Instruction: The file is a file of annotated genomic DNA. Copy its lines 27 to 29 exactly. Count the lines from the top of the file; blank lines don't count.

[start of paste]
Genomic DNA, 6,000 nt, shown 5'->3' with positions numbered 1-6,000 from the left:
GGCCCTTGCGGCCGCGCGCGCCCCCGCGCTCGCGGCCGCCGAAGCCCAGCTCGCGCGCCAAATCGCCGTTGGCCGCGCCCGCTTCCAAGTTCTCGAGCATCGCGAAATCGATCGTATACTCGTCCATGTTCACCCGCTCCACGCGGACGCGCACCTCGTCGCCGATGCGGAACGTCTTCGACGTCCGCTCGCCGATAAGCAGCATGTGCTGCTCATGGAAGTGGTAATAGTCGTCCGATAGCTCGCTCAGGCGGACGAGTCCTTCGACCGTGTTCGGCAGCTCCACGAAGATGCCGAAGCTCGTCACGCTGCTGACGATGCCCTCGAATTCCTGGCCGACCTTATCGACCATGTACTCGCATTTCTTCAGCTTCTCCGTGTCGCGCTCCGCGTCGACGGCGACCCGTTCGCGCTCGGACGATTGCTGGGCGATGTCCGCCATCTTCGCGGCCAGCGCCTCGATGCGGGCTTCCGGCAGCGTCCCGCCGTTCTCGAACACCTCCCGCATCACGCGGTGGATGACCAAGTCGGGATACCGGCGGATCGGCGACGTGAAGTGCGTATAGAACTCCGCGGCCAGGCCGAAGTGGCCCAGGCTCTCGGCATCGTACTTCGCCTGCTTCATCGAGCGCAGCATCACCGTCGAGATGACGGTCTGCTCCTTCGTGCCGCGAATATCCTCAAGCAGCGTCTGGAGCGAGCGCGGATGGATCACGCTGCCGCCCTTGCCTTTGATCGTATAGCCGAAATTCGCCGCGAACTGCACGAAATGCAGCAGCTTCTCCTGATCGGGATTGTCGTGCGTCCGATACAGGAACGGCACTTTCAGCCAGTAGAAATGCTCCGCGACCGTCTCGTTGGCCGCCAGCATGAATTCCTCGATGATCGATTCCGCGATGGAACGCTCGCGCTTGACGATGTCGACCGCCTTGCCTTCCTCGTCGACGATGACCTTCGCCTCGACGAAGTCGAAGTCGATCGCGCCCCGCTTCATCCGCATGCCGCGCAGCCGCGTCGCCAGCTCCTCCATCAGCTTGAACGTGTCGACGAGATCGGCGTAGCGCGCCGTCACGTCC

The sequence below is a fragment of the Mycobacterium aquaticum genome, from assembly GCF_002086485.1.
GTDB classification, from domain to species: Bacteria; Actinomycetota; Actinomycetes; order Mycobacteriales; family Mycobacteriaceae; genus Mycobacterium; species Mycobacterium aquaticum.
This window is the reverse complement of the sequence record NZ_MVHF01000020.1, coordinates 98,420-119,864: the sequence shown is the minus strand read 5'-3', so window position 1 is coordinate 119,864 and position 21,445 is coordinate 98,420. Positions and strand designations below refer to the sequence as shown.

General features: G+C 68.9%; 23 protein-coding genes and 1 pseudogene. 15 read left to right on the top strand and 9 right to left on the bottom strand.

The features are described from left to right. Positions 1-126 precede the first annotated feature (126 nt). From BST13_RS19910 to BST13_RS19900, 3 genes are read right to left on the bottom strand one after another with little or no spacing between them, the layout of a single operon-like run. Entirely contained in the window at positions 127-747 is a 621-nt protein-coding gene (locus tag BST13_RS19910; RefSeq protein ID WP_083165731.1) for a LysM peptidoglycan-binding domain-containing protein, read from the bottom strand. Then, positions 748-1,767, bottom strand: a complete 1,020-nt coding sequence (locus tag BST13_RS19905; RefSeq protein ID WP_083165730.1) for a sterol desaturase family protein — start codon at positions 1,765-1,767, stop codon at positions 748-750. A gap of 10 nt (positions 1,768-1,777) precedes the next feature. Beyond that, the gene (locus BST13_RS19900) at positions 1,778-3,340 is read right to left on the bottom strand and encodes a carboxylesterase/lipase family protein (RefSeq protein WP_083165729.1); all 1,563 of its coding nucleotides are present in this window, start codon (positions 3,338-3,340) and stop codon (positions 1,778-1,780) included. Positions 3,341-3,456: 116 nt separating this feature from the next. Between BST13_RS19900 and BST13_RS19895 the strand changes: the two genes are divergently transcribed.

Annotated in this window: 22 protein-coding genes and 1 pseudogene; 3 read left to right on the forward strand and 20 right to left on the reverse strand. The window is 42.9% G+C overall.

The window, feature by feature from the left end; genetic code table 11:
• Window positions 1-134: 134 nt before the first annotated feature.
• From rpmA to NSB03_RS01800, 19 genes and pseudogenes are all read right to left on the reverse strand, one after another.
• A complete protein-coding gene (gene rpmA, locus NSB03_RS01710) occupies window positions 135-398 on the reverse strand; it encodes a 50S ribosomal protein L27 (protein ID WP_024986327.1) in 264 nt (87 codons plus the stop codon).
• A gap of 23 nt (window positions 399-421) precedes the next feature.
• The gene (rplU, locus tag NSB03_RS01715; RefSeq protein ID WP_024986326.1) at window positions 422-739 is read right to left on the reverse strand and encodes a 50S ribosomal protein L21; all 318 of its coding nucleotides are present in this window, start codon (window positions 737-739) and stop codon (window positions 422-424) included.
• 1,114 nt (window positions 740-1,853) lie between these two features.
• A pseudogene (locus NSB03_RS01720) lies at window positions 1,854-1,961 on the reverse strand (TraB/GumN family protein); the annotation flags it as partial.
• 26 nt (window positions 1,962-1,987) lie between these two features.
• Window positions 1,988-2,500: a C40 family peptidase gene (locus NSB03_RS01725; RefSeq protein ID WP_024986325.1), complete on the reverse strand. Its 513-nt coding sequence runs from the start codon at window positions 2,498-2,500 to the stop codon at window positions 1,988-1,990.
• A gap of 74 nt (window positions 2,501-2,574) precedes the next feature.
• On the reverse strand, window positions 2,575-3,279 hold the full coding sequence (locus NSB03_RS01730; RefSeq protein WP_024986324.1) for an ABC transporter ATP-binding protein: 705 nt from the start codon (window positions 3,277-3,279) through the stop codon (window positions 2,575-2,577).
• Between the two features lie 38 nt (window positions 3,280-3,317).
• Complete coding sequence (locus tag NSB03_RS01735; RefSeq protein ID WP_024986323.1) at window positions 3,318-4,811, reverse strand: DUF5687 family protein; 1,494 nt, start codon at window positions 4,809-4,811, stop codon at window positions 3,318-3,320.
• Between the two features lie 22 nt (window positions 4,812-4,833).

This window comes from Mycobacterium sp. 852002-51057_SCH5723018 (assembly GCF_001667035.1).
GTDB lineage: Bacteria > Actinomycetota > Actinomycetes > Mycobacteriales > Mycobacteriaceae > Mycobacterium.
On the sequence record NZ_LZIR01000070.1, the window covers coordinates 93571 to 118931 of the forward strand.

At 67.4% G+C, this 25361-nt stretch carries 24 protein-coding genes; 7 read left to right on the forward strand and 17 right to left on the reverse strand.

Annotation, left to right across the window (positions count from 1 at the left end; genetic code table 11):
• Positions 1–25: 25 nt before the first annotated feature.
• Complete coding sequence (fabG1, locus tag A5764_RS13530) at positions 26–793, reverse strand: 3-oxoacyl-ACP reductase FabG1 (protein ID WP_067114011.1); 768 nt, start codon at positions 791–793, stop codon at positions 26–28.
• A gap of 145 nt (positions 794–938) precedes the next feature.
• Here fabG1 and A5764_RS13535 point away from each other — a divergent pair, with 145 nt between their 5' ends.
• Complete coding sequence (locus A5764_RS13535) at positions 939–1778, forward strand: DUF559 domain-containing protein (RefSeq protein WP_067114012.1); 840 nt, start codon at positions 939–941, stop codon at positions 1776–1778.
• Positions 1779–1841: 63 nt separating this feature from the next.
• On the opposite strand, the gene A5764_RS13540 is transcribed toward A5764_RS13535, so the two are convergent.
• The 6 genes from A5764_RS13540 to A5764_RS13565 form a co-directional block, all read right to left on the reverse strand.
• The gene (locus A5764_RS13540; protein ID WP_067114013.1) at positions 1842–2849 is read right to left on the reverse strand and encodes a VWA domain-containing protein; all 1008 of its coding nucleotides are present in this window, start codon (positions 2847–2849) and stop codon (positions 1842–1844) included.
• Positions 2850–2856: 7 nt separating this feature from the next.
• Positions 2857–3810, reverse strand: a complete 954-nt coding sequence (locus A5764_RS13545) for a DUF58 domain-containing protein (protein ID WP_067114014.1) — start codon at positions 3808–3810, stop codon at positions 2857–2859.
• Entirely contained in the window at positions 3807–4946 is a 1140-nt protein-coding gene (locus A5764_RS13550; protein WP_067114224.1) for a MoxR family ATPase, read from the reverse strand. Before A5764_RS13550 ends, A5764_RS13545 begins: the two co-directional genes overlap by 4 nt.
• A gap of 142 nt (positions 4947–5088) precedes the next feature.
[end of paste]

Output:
At 67.4% G+C, this 25361-nt stretch carries 24 protein-coding genes; 7 read left to right on the forward strand and 17 right to left on the reverse strand.

Annotation, left to right across the window (positions count from 1 at the left end; genetic code table 11):
• Positions 1–25: 25 nt before the first annotated feature.